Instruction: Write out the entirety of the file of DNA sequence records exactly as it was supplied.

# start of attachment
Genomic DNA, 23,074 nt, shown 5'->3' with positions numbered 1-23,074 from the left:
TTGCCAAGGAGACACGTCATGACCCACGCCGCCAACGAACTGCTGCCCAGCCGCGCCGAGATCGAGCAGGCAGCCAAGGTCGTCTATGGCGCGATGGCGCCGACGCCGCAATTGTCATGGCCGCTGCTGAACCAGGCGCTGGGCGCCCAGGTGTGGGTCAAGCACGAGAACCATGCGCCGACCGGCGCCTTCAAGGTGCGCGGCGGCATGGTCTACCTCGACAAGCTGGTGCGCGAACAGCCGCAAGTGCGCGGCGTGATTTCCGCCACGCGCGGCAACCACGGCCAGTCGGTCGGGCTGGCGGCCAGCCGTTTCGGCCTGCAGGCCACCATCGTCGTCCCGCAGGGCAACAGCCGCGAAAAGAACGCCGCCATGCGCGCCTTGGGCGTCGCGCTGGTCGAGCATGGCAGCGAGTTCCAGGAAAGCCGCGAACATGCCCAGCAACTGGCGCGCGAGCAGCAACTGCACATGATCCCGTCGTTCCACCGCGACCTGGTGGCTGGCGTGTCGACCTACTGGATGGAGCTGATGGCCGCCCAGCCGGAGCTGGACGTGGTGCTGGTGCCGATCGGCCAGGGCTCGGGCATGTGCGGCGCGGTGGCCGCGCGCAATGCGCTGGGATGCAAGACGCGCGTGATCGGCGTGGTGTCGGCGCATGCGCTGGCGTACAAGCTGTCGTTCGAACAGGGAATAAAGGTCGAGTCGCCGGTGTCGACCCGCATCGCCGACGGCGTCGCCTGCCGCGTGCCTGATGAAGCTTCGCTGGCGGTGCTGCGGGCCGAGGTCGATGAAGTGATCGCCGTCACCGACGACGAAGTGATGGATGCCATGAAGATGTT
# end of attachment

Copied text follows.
Genomic DNA, 23,074 nt, shown 5'->3' with positions numbered 1-23,074 from the left:
TTGCCAAGGAGACACGTCATGACCCACGCCGCCAACGAACTGCTGCCCAGCCGCGCCGAGATCGAGCAGGCAGCCAAGGTCGTCTATGGCGCGATGGCGCCGACGCCGCAATTGTCATGGCCGCTGCTGAACCAGGCGCTGGGCGCCCAGGTGTGGGTCAAGCACGAGAACCATGCGCCGACCGGCGCCTTCAAGGTGCGCGGCGGCATGGTCTACCTCGACAAGCTGGTGCGCGAACAGCCGCAAGTGCGCGGCGTGATTTCCGCCACGCGCGGCAACCACGGCCAGTCGGTCGGGCTGGCGGCCAGCCGTTTCGGCCTGCAGGCCACCATCGTCGTCCCGCAGGGCAACAGCCGCGAAAAGAACGCCGCCATGCGCGCCTTGGGCGTCGCGCTGGTCGAGCATGGCAGCGAGTTCCAGGAAAGCCGCGAACATGCCCAGCAACTGGCGCGCGAGCAGCAACTGCACATGATCCCGTCGTTCCACCGCGACCTGGTGGCTGGCGTGTCGACCTACTGGATGGAGCTGATGGCCGCCCAGCCGGAGCTGGACGTGGTGCTGGTGCCGATCGGCCAGGGCTCGGGCATGTGCGGCGCGGTGGCCGCGCGCAATGCGCTGGGATGCAAGACGCGCGTGATCGGCGTGGTGTCGGCGCATGCGCTGGCGTACAAGCTGTCGTTCGAACAGGGAATAAAGGTCGAGTCGCCGGTGTCGACCCGCATCGCCGACGGCGTCGCCTGCCGCGTGCCTGATGAAGCTTCGCTGGCGGTGCTGCGGGCCGAGGTCGATGAAGTGATCGCCGTCACCGACGACGAAGTGATGGATGCCATGAAGATGTT